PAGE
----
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The Opuntia Columbiana, also known as the Prickly Pear cactus, is a perennial plant that grows in northeast Oregon and eastern Washington. Other names the Prickly Pear cactus is also known by are Oldman Prickly pear and Columbia River Pricklypear. The Prickly Pear cactus isn’t far from home, as this plant is native to the western Washington state, and is most commonly found on the San Juan Islands. This variety of cactus is a perennial plant that grows best in areas that have access to either full sun or partial shade. When identifying, be positive of your identification, as Opuntia means “prickly pear”, and there are over 40 varieties currently known.
However, all Opuntia are edible. The Opuntia Columbiana has yellow flowers and can be eaten as a fruit, which is popular in other parts of the Americas. This fruit can be found in different colors, featuring shades of red, green, or light orange. The raw leaves containing high levels of water, and the fruit itself has been used in many ways in the culinary world, including salads, desserts, and main entrees, to name a few. Found in the young versions of the fruit are stems, referred to as nopales, which are also edible, but have been used as a cheaper alternative to corn in tortilla production. Often referred to as a sweet and juicy food, the fruit from the Prickly Pear cactus can substitute other fruits in dishes, or be eaten raw when prepped correctly.
When preparing the cactus for eating, the first and most easily notable precaution to take is the spines. The spines on Opuntia varieties can be quite small and can cause irritating wounds, as they easily embed in one’s skin. When gathering this cactus variety, make sure to bring a sharp knife and heavy-duty gloves. Tongs might also be helpful to maintain a safe distance when harvesting. When you are ready to start preparing your Prickly Pear fruit, run the cactus under running water, and use a fork and tongs to hold the cactus pieces in place, then take your sharp knife and scrape the spines off. In case some of the spines are more stubborn, a pair of tweezers might be needed.
You do not have to cook Prickly Pear cactus to enjoy the fruit or the nutritional benefits. Prickly Pear cactus is often freshly prepped and cut, then frozen to enjoy in hotter weather. The remaining pads, the green exterior that protects the interior fruit, can also be used once de-spined and eaten raw or cooked (although it is preferred to eat the nopales raw). Think of a texture similar to okra or green beans when you think of the texture of the raw cactus nopales. When cooked, the nopales will have a taste also similar to green beans, and becoming slightly slimy as well. When consumed raw, the Prickly Pear cactus is a good source of vitamin A (17%) and Magnesium (24%) and is also a hydrating plant with 88 grams of water contained within the plant itself.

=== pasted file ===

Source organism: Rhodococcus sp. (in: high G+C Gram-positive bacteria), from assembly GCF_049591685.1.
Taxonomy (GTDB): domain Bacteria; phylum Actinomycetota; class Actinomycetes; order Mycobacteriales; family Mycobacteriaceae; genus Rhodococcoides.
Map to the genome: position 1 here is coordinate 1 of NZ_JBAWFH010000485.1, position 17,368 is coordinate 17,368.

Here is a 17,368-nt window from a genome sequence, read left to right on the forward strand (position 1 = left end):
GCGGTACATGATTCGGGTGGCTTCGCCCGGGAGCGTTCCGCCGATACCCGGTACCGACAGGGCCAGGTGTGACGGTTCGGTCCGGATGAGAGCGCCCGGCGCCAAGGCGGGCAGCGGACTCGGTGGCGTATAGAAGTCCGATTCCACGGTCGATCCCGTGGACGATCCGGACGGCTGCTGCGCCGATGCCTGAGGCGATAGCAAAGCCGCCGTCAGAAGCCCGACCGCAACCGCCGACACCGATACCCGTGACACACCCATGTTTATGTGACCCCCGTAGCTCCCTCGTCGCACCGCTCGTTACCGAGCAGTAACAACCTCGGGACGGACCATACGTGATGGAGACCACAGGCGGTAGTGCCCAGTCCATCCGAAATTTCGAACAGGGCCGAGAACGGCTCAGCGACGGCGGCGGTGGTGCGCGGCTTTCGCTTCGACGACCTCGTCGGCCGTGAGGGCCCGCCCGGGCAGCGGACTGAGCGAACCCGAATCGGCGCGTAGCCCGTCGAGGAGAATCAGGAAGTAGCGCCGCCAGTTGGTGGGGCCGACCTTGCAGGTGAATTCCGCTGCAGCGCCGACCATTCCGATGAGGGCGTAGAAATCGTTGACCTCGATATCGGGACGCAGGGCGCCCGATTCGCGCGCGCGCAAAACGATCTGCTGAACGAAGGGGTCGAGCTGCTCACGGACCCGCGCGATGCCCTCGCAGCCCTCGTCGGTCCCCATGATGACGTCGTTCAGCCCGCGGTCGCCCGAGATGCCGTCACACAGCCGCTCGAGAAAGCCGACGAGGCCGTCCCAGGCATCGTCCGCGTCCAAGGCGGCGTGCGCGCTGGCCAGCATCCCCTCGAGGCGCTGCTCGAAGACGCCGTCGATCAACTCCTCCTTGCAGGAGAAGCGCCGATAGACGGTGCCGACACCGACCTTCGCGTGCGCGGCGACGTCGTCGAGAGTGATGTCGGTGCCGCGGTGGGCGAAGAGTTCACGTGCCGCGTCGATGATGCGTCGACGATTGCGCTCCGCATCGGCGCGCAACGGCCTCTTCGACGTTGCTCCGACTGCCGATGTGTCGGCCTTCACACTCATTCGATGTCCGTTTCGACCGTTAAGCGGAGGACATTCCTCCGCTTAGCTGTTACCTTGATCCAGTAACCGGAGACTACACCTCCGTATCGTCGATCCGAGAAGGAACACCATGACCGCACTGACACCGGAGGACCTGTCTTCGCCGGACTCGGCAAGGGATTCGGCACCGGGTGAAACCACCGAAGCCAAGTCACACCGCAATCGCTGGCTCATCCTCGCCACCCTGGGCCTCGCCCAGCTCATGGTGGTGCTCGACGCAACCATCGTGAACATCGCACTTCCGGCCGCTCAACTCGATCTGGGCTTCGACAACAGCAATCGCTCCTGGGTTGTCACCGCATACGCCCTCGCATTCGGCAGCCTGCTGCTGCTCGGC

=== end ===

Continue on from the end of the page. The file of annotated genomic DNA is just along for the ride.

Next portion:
Other nutritional benefits from eating Prickly Pear cactus include improved digestion from the plant’s fiber and potassium levels, cardiovascular improvement due to antioxidant levels, and other trace vitamins and minerals that are overall beneficial to health. Other vitamins and minerals found in this cactus include amino acids, fatty acids, Vitamin E, Vitamin K, beta-carotene, and phosphorus, among other important phytochemicals.
In Mexico, Prickly Pear fruit, specifically the juice and pulp, was used in folk medicine to treat urinary tract infections, inflammation, and general wounds. Other uses that this plant has been used for includes dye, faux leather, and fuel.
Luckily, the other varieties of Opuntia are edible, but some are simply unpalatable when eaten, so to be sure your efforts of preparation are worth the while, be certain of your identification. Again, preparation is highly important as you want to avoid accidentally eating the spines to avoid stomach and mouth injuries. The seeds found within Opuntia can also cause constipation if eaten in large quantities.
Prickly Pear cactus is a great edible option that can be grown in the right conditions, or found in the wild on the west coast. Because of the trickiness of harvesting this variety of plants, however, it might be a good idea to test out your likeness for Prickly Pear cactus by purchasing a pad or two when and where you are able. However, if you are ready to tackle harvesting, then make sure to try out eating both parts in different ways to experience the interesting diversity that Prickly Pear cactus has to offer.
Written by Jordyn Lee
Jordyn Lee is a freelance writer with a background in herbalism and a passion for sustainable living. She has a Bachelor's degree in Communication Studies and continues to learn more about health and nature. Connect with her on (LinkedIn) or Freelancer Profile (upwork.com).
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